Six Reasons to Not Put “Innovation” in Your Job Title

By Jennifer Estevez, co-facilitator for TC108a. Learn more about the course here.

For an intrapreneur, the ability to innovate and quickly solve problems within their institution is one of the strongest tools in their arsenal. Companies are looking to hire creative and innovative team members in the hopes of not becoming stale or falling behind more flexible and agile start-ups. To stay ahead of the competition,senior managers are creating roles for innovation specialists or advisors, experts who have previously used creative thinking to launch successful projects. However, in labeling enterprising individuals as “innovators”, these managers may doom intrapreneurs from succeeding before they even start.

Here are 6 reasons why:

1. As an official innovator you are forced to take risks in the spotlight.

As the person who is looked upon to dazzle with your new creative solutions all eyes are on every move you make. But as real innovators know, the only way to create real change is to take risks, and with those risks often comes the potential for failure. Being under the spotlight can magnify failures and make innovators more risk averse— influencing their ability to create the type of disruption needed for real organizational change.

2. There is a human bias against new ideas.

Although ‘innovation’ has become an increasingly popular buzzword, the overwhelming majority of people maintain a strong, innate bias against new ideas—paradoxically, even those ideas they claim to want. For a work to be truly creative, it has to depart from the norm; that very departure makes many people uneasy. A 2011 Cornell study on the subject found the following:

  • Creative ideas are by definition novel, and novelty can trigger feelings of uncertainty that make most people uncomfortable.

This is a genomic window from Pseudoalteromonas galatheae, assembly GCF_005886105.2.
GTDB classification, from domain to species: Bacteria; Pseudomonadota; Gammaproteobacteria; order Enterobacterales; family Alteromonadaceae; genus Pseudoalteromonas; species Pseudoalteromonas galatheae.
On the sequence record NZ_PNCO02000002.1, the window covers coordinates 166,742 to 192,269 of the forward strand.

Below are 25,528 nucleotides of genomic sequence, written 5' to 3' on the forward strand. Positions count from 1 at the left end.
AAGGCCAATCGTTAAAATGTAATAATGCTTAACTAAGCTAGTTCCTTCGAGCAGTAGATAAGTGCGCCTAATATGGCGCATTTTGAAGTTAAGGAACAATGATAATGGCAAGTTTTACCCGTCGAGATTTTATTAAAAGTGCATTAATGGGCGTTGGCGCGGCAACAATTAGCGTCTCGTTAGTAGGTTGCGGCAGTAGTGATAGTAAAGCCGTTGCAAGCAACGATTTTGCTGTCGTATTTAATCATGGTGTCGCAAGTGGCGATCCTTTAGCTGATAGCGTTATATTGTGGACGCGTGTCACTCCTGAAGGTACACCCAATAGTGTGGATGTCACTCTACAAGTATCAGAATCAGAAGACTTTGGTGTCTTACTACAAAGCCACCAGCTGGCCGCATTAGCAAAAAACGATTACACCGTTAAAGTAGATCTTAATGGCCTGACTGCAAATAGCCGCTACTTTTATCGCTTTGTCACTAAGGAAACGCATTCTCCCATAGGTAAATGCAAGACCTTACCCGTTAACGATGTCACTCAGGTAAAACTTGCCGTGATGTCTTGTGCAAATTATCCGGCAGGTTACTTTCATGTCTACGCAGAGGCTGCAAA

• Objective evidence shoring up the validity of a creative proposal does not motivate people to accept it.
  • Anti-creativity bias is so subtle that people are unaware of it, which can interfere with their ability to recognize a creative idea.

Which brings us right to our third point…

3. Co-workers comfortable with the status-quo will be suspicious.

Let’s face it, many people have the attitude, “if it ain’t broke, don’t fix it.” These people will never understand the need for change or why they would even need to hire someone to that end. Innovative ideas can displace colleagues or at the very least create more work for them. Any time the word innovation is thrown out as a solution to a problem, it may mean a new way of doing business that will put jobs in jeopardy. Not everyone is adaptable in the workplace and this fear can cause distrust, or negative perceptions, of innovators.

4. You’ll have permission to do everything but the ability to do nothing.

"I'll be happy to give you innovative thinking. What are the guidelines?" says the employee to his boss.

As an innovator you have free reign to be as creative as possible and you’ll even have the resources to back that up. What you won’t necessarily have is buy-in from everyone at your organization, or even your senior management when you start developing your new ideas. Without buy-in, success will be difficult and you’ll likely spend most of your time convincing others of your great ideas instead of implementing them.

5. Collaboration between Innovation Specialists is difficult.

In an ecosystem where innovation is part of the culture and ideas may come from anywhere, innovators can create collaborative projects where everyone gains. However, when ‘innovation specialists’ are scattered throughout the organization and asked to work together, the competition for results does not lend itself to inclusive innovation, but can instead fragment the most creative forces within the organization.

6. Your work could turn into an Innovation Showcase.

The scope that technology can now reach is so exciting and sexy that it can produce a constant desire for new ideas. When a hyper-innovation environment is created, it becomes difficult for innovators to get the support they need for long-term sustainability of novel ideas. Senior managers who don’t truly understand the process of innovation may demand a never-ending supply of ideas instead of real or lasting change for the organization.


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